September 17, 2009 — (Bronx, NY) — The National Institutes of Health (NIH) has awarded Albert Einstein College of Medicine of Yeshiva University two grants totaling $3.5 million to study epigenetic changes — chemical modifications of genes caused by stress, diet or other environmental influences — and how they contribute to human diseases and biological processes.
The NIH will award approximately $62 million to medical institutions over the next five years to study the impact of epigenetic changes on a number of diseases and conditions, including tumor development, hardening of the arteries, autism, glaucoma, asthma, aging, and abnormal growth and development. The grants will build on the work of the NIH Roadmap for Medical Research's Epigenomics Program.
Einstein's grants will focus on epigenetic modifications related to abnormal fetal growth and to chronic kidney disease, led, respectively, by Francine H. Einstein, M.D., assistant professor of obstetrics & gynecology and women's health and Katalin Susztak M.D., Ph.D., associate professor of medicine. Their research will illuminate the total repertoire of epigenetic influences — referred to as the "epigenome"— that characterize each of these conditions.
"The goal of epigenomics research is in part to understand how human diseases are caused and how environmental factors affect them," says John M. Greally, M.B., B.Ch., Ph.D., associate professor of genetics and of medicine at Einstein, who directs Einstein's Center for Epigenomics. "This research is also driven by the fact that epigenetic processes are inherently reversible and could therefore respond to therapies that reverse long-term damage to the cells. These pioneering studies by Drs. Einstein and Susztak are the first steps towards this ultimate goal."
"The goal of epigenomics research is in part to understand how human diseases are caused and how environmental factors affect them."
John M. Greally, M.B., B.Ch., Ph.D."Epigenomics represents the next phase in our understanding of genetic regulation of health and disease," says NIH Director Francis Collins, M.D., Ph.D. "These awards will address the extent to which diet and environmental exposures produce long-lasting effects through changes in DNA regulation." Dr. Collins notes that the initiative "is expected to profoundly alter the way we understand, diagnose and treat disease."
The main epigenetic modification being studied in these projects is DNA methylation, the addition of methyl groups to the cytosine bases of DNA, often associated with silencing of nearby genes. DNA methylation is one of a number of epigenetic regulatory mechanisms that control gene expression in normal cells but can become altered in disease. For example, epigenetic changes have been found in every type of cancer that researchers have studied.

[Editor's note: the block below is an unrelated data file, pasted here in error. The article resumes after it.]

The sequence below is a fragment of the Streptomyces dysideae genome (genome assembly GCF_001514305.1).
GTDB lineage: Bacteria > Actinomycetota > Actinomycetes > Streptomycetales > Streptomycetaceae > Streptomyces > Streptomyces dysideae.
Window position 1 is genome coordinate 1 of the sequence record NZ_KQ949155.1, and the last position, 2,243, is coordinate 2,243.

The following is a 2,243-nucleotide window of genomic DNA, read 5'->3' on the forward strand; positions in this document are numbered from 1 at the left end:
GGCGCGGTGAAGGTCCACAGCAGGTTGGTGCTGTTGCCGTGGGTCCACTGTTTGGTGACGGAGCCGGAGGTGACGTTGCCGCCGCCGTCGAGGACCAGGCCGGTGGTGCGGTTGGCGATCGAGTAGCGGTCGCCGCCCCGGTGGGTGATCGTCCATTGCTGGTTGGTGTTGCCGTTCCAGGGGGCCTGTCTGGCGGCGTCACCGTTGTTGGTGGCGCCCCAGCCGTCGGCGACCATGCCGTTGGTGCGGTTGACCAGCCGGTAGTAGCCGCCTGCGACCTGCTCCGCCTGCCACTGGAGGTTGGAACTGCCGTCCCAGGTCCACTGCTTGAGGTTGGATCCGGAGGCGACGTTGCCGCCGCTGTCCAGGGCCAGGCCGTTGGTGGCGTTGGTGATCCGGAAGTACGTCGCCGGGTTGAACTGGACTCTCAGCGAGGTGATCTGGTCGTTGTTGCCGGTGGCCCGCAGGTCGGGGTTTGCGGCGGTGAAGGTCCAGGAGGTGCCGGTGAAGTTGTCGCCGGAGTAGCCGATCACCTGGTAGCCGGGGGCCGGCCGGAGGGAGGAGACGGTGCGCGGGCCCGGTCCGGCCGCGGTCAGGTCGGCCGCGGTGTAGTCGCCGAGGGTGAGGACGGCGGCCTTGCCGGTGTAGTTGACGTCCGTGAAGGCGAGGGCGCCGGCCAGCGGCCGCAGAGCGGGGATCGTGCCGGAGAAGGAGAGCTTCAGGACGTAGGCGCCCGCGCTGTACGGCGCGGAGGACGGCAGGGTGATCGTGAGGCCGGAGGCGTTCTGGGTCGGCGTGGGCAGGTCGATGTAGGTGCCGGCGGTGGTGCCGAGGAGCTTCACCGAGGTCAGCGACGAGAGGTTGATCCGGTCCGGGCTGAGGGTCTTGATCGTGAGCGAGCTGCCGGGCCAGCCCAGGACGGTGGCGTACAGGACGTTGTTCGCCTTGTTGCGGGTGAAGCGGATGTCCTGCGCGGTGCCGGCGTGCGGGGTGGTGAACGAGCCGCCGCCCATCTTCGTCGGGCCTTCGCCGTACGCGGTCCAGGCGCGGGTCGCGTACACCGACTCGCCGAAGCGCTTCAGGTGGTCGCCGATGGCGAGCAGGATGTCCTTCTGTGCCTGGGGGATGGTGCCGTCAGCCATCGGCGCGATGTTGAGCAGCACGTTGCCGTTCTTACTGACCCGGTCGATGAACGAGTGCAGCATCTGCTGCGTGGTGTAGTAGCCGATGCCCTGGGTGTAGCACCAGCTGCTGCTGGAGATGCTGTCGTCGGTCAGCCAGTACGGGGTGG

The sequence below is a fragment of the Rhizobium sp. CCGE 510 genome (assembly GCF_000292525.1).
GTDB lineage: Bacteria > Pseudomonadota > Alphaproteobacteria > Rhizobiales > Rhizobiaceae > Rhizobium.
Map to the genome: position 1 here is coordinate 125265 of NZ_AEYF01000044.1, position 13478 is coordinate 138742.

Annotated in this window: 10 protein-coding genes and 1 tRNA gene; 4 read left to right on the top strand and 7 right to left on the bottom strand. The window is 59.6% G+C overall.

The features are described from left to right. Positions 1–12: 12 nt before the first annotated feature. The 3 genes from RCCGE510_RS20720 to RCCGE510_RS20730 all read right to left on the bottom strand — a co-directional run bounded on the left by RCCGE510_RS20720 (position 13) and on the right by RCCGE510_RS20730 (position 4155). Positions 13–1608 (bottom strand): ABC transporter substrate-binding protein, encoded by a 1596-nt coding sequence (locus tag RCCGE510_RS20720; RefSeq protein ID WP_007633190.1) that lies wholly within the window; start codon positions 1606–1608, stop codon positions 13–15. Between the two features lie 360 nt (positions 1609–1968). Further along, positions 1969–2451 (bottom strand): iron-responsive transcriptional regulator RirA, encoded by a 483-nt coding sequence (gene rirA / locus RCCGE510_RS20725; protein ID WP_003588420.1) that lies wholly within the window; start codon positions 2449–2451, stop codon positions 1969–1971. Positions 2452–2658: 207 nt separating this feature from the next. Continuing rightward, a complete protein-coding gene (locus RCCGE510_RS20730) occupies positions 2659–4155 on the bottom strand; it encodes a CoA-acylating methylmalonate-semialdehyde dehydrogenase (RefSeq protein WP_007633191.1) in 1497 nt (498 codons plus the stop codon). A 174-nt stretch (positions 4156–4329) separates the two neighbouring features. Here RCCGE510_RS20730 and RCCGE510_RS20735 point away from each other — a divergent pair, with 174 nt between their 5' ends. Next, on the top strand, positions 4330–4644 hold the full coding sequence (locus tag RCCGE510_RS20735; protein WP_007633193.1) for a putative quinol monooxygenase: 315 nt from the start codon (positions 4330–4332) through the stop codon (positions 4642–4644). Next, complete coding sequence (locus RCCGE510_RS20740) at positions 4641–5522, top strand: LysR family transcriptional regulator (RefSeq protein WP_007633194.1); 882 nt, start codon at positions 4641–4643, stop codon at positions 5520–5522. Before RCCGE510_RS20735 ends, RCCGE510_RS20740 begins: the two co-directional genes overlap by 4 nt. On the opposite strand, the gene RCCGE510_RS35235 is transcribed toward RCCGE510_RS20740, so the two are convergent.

The larger of the two grants awarded to Einstein, for $2.03 million over five years, will address the epigenetic changes that influence abnormal fetal growth.
"We know that very small and very large newborns have a higher chance of developing problems like diabetes or cardiovascular disease later in life," says Dr. Einstein. "So, we are trying to determine the epigenetic changes in these babies that make them more susceptible to chronic disease and premature death."
The researchers hypothesize that conditions during fetal development alter epigenetic patterns of DNA methylation in stem cells. These changes may be a marker for, or contribute to, susceptibility to type 2 diabetes and other age-related diseases. Dr. Greally and Cristina Montagna, Ph.D., assistant professor of genetics and of pathology at Einstein, are co-principal investigators on this study.
The second grant, for $1.49 million over four years, will address the epigenetic landscape of chronic kidney disease, which affects some 20 million people in the U.S. and is associated with a three-to-five-fold increase in mortality. The researchers suspect that unfavorable environmental conditions, such as poor nutrition during pregnancy, can imprint abnormal DNA methylation patterns on the fetal kidney.
Epigenetic changes may also explain why diabetes is the leading cause of renal (kidney) failure. "People with diabetes who control blood glucose levels develop fewer complications," says Dr. Susztak. "But they still face a greater risk for kidney failure and other complications — probably because their bodies remember periods from long ago when their glucose was not well controlled. We want to learn whether this so-called hyperglycemic memory is coded in DNA methylation patterns."
A total of 22 epigenomics grants were awarded by the NIH in this round of funding. Einstein was one of only two institutions to receive two or more grants.